Mentioning the phrase ‘employee engagement’ seems to bring an army of over-enthusiastic HR consultants crawling out of the woodwork. They will eagerly tell you how to increase employee engagement, and they will happily charge you an arm and a leg for the privilege.
But you can only increase something if it is actually measurable. And so, I’ve been speaking to a few experts, to find out if you can actually survey employee engagement.
Engagement is not the same as happiness
Experts like Professor Rob Briner believe that engagement is not a particularly new concept – rather, it’s just a new word that people are using for a bunch of old concepts. However, Ketan Kapoor, CEO and co-founder of Mettl, says that employee engagement is very different from employee happiness.
“Employee engagement is concerned about how driven and motivated your employees feel in the pursuit to meet your organisational objectives” explains Kapoor. “For engagement to work, employees must be feeling a euphoric sense of accomplishment with the advancement of organisational goals, that only their professional work makes possible.”
According to Kapoor, measuring engagement with a single yardstick, or by circulating a plain, vanilla survey, will not tell you whether or not your employees are engaged.
To survey employee engagement you must define what you are measuring
Sarah Deane is the founder of EffectUX, and specialises in creating diagnostic tools and improvement systems.
“It is important to understand what you are measuring” says Deane, “and this starts with the definition. If the definition of engagement is that employees are invested in the success of the company and are motivated, then you need to learn what makes your people feel this way, before you can successfully measure it.”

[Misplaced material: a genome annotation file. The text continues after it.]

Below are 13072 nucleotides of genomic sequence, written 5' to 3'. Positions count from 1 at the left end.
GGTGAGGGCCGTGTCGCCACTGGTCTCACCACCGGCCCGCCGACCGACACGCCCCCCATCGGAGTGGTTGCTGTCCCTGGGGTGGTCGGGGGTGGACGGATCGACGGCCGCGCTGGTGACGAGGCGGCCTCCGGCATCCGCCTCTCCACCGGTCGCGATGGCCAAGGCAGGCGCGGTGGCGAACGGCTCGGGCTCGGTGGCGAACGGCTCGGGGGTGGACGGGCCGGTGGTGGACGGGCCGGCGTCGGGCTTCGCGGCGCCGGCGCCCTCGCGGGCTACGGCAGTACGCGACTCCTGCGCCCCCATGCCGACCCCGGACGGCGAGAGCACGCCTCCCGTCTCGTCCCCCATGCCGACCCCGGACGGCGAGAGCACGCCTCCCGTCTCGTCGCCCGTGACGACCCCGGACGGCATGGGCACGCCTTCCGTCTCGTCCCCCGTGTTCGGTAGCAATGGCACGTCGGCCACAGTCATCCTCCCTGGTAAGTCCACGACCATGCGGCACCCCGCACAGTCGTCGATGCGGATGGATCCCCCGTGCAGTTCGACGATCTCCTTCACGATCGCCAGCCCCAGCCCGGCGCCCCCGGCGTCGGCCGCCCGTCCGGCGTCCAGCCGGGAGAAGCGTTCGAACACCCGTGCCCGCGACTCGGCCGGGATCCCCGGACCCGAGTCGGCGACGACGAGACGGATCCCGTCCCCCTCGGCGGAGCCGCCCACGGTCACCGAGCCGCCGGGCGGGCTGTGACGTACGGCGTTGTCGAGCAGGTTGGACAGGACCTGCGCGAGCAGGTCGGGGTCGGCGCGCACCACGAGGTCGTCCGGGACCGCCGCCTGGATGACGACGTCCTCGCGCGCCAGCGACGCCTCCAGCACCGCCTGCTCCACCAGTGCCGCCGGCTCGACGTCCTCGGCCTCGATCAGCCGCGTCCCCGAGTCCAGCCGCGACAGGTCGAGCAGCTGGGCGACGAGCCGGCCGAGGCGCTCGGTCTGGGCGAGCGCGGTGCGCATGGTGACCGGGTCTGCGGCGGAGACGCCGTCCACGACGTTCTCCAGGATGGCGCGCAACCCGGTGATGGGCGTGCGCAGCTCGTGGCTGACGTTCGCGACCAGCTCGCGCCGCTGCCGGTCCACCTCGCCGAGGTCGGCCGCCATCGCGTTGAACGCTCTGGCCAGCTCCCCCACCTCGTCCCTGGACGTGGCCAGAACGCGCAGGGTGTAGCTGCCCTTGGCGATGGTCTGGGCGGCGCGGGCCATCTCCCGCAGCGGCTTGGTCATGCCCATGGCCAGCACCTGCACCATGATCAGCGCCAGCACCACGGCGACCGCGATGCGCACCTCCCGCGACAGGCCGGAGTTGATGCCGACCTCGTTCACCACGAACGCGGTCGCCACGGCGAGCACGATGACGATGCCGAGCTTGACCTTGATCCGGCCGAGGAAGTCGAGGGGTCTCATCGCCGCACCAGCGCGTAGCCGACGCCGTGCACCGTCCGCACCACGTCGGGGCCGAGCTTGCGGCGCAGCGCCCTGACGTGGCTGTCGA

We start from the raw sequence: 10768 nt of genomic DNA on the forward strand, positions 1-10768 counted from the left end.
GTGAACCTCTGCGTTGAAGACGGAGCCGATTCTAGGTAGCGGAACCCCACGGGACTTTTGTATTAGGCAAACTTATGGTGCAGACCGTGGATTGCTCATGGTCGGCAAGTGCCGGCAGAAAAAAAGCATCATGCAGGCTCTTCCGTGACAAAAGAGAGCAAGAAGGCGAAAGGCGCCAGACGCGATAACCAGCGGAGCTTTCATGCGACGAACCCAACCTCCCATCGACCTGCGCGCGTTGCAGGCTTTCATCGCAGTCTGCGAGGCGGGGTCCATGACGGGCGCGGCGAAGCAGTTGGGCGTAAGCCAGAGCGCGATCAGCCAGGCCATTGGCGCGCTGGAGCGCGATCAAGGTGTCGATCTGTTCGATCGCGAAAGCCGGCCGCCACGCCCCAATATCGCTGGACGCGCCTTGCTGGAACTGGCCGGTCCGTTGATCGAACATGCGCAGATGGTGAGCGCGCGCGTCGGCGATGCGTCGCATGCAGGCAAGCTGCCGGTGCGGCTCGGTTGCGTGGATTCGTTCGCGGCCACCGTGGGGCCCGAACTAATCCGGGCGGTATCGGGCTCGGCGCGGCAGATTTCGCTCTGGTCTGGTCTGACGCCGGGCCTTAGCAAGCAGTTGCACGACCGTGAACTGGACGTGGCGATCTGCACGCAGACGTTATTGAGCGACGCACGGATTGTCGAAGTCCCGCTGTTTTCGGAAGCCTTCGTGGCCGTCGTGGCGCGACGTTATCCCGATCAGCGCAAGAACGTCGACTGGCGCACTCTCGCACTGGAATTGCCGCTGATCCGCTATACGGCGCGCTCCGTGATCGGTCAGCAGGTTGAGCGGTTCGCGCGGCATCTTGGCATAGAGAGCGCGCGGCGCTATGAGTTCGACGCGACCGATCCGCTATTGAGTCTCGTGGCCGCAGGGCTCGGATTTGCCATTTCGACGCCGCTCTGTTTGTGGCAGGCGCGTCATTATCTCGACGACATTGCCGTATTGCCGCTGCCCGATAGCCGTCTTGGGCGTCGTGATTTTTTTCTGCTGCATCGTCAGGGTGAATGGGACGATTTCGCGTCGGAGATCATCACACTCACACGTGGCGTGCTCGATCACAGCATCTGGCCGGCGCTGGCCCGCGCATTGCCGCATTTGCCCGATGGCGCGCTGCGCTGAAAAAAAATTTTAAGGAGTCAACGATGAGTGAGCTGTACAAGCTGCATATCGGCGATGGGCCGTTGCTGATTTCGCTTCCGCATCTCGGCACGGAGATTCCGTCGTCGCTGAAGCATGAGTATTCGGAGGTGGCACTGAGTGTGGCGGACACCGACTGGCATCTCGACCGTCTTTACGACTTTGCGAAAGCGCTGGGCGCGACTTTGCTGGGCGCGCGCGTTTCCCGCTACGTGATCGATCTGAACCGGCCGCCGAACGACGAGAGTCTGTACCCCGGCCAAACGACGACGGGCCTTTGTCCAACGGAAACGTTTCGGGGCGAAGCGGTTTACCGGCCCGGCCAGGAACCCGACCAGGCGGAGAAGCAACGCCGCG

We touched on this earlier this year, when we looked at what an employee engagement survey should look like. Essentially, to measure engagement, you must create a survey which measures the ingredients which lead to your definition of engagement – such as personal growth, job satisfaction and wellness.
Trying to survey employee engagement can have limited results
Adam Fridman is the creator of ProHabits, a psychology-based technology platform that inspires organisations to develop positive habits. And for Adam, it’s important to think outside the box and away from the traditional ‘survey’.
“The concept of employee engagement was coined in 1990 by academic researchers” he says. “Originally, an engaged employee was one who was absorbed and enthusiastic about their work. Since then, ‘employee engagement’ has become synonymous with the ‘engagement survey’. As made ubiquitous by Gallup, the Q12 engagement survey has 12 questions that have previously been associated with more objective measures of engagement as well as other business outcomes.”
However, Fridman adds that just because ‘employee engagement’ has a survey named after it, doesn’t mean that your survey results will indicate anything concreate about your team’s actual level of engagement.
“To measure actual engagement, leaders need to shift their mindset away from a top-down process achieved through surveys and HCM solutions” he says. “Engagement is about an individual and their motivation.”
But if it works for you – then measure the hell out of it
To survey employee engagement, you must first define it. And it seems that there is some disagreement on how engagement is defined. However, if the definition you choose to measure and improve is delivering business results, then worry less about what you call it, and more about what it is doing for you.
One of our customers, Circle IT, measured employee engagement as part of their annual survey, and managed to take action which led to cutting turnover from 54% to 15%, which saved them over £100,000.